Exceptions for Power of Attorney (GPA) in India and Penalty Associated Thereof

Exceptions for Power of Attorney (GPA) in India and Penalty Associated Thereof: The Indian Stamp Act of 1899 (2 of 1899) acts as fiscal legislation. It is an in-force Act of the Government of India for the charging of stamp duty on instruments recording transactions. The sole purpose of this Act is to generate revenues for the Indian government, the document which is stamped acts as a piece of valid evidence in a court of law. Basically, stamp duty is an ad valorem tax that is paid on the exchange of documents or execution of instruments.

According to the Indian Stamp Act, Section 18 deals with Instruments other than bills and notes executed out of India which states that;

  1. “Every instrument chargeable with duty executed only out of India and not being a bill of exchange or promissory note may be stamped within three months after it has been first received in  
  1. Where any such instrument cannot, with reference to the description of stamp prescribed, therefore, be duly stamped by a private person, it may be taken within the said period of three months to the Collector, who shall stamp the same, in such manner as the 47 [State Government] may by rule prescribe, with a stamp of such value as the person so taking such instrument may require and pay for.”

As can be seen, such instrument which was not being a bill of exchange or promissory note executed only outside India and not duly stamped may be presented within three months after it has been first received in India before the Collector for stamping such document as per the law.

Exception of this section:

In the case of Pedapudi Alfred Johnson Jeyakaran Jesudasan V.The State of Andhra Pradesh, a recent order was passed by the Hon’ble Sri Justice U.Durga Prasad Rao in the High Court of Andhra Pradesh impounding of Power of Attorney (GPA) which was executed outside India.

The court in this case clarified that if a document such as the Power of Attorney is executed outside India on Indian non-judicial stamp paper before or at the time of its execution then Section 18 of the Stamp Act will not be applicable.

Facts of the case:

In the case of Pedapudi Alfred Johnson Jeyakaran Jesudasan V.The State of Andhra Pradesh, the writ petition was filed as the District Registrar of Vijayawada had refused to accept the GPA dated 10.02.2020 executed by the writ petitioner’s sister, a resident of Canada, which would have authorized the Registrar to act as the writ petitioner’s sister GPA to sell her residential property on the ground that the GPA was executed on 10.02.2020, notarized on 11.02.2020 and the same was received in India on 06.03.2020 and presented before Registrar on 21.12.2021 i.e., more than three months after the document was received in India for validation purpose, in violation of the Indian Stamp Act, 1899 (for short, ‘the Stamp Act’). The basis for rejecting the GPA, as stated earlier, was a more than three months of delay in presenting it to validate it, which constituted a violation of the Indian Stamp Act, 1899.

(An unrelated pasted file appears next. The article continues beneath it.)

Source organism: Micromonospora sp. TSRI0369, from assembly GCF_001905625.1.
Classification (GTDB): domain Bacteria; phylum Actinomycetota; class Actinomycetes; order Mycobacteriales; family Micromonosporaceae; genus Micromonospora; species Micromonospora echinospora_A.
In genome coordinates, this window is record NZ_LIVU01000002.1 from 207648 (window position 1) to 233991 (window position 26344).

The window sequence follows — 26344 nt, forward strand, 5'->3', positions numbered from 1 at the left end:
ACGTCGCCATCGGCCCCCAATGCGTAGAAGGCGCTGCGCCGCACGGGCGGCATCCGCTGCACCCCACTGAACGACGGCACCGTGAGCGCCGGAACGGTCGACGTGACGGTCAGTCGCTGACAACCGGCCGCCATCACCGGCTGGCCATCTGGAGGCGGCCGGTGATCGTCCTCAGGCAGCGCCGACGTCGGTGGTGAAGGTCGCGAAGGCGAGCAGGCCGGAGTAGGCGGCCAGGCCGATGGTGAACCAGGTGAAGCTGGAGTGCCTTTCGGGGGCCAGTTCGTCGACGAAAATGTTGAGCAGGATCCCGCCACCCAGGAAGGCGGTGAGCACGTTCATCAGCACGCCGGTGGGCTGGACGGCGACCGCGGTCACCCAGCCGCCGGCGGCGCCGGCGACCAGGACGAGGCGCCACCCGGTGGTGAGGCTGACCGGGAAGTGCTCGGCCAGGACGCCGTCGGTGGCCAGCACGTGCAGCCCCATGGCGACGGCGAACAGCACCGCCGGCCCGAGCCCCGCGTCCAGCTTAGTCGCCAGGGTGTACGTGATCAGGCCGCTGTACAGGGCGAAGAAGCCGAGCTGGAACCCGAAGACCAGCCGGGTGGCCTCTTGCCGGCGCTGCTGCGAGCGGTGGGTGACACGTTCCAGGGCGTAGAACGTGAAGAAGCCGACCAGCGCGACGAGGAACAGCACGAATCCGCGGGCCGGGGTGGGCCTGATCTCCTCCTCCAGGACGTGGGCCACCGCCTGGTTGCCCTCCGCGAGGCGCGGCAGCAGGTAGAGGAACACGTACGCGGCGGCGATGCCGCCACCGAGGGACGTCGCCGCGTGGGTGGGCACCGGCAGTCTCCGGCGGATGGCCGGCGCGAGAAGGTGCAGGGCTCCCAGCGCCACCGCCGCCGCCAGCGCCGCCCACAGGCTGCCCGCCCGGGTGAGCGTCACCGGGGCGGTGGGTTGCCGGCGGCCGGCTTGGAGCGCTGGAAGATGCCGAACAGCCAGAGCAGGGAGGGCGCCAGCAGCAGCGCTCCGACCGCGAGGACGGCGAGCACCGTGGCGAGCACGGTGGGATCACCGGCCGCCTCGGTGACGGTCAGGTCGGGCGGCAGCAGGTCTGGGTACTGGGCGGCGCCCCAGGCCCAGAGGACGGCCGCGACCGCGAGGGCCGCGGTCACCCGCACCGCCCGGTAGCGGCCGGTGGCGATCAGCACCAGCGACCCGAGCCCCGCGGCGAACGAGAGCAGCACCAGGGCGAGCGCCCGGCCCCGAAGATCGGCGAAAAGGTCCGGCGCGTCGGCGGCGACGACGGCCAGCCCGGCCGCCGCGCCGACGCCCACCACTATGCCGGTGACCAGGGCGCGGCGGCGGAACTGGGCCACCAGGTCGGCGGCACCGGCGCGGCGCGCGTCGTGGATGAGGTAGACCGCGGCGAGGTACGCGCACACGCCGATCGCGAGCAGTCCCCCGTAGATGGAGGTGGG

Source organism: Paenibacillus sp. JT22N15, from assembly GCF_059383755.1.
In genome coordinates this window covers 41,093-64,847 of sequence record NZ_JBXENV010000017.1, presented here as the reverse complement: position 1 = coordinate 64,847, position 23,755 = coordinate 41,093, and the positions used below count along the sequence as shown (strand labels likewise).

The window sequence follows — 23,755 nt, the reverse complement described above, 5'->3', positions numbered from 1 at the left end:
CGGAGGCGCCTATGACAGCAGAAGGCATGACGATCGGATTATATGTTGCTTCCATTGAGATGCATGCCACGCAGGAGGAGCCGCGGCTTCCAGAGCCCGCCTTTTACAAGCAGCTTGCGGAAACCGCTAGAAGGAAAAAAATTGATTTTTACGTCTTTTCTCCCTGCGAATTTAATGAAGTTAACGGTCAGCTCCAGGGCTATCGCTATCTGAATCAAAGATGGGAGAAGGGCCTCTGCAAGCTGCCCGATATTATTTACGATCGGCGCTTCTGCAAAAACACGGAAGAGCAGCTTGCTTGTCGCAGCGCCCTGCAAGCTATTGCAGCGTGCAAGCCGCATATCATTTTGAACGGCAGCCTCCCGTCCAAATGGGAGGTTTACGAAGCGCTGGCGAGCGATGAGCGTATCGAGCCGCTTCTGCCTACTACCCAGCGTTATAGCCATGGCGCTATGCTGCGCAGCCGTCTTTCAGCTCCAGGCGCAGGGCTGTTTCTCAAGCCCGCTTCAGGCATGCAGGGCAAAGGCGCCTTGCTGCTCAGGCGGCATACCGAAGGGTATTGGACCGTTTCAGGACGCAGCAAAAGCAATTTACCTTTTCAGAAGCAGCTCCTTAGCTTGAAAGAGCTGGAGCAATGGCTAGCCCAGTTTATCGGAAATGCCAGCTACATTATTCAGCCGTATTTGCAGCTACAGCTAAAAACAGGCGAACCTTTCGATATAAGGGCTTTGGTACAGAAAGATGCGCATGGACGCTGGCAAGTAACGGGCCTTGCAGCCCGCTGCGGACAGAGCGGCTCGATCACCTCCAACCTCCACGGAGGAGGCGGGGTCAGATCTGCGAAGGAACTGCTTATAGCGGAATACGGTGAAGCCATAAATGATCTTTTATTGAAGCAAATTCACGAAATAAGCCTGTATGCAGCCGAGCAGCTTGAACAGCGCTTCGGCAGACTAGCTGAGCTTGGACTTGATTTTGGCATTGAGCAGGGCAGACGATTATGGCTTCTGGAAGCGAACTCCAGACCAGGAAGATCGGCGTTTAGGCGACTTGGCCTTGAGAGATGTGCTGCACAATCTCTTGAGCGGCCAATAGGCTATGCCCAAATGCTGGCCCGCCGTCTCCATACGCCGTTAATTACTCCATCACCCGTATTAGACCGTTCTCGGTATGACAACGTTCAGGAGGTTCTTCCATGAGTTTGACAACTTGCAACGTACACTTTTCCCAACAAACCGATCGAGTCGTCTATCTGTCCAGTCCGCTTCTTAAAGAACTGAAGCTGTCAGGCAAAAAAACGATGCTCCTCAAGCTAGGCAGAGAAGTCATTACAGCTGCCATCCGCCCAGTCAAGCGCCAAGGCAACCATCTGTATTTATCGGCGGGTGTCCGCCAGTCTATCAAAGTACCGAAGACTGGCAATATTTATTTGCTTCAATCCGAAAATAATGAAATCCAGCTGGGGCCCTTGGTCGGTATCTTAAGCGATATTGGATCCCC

The Learned counsel for the petitioner submitted that due to COVID-19 and consequently lockdown was imposed throughout the country, the petitioner could not move out due to restrictions. Hence, in such circumstances, the petitioner was able to produce the GPA for validation on 16.12.2021 and hence there was no negligence or default much less willful default on from the petitioner’s side.


Whether there are merits in the writ petition to allow?


  1. It is observed that the petitioner received GPA from his sister at Canada on 06.03.2020 to his permanent address and he presented the document for validation only on 16.12.2021 and in the impugned order the registrar having observed that it was presented before his office only on 21.12.2021 i.e., after the expiry of the time prescribed in Section 18 of the Indian Stamp Act, held that the GPA cannot be validated. In this regard, Section 3 of the Indian Stamp Act deals with instruments which are chargeable with duty;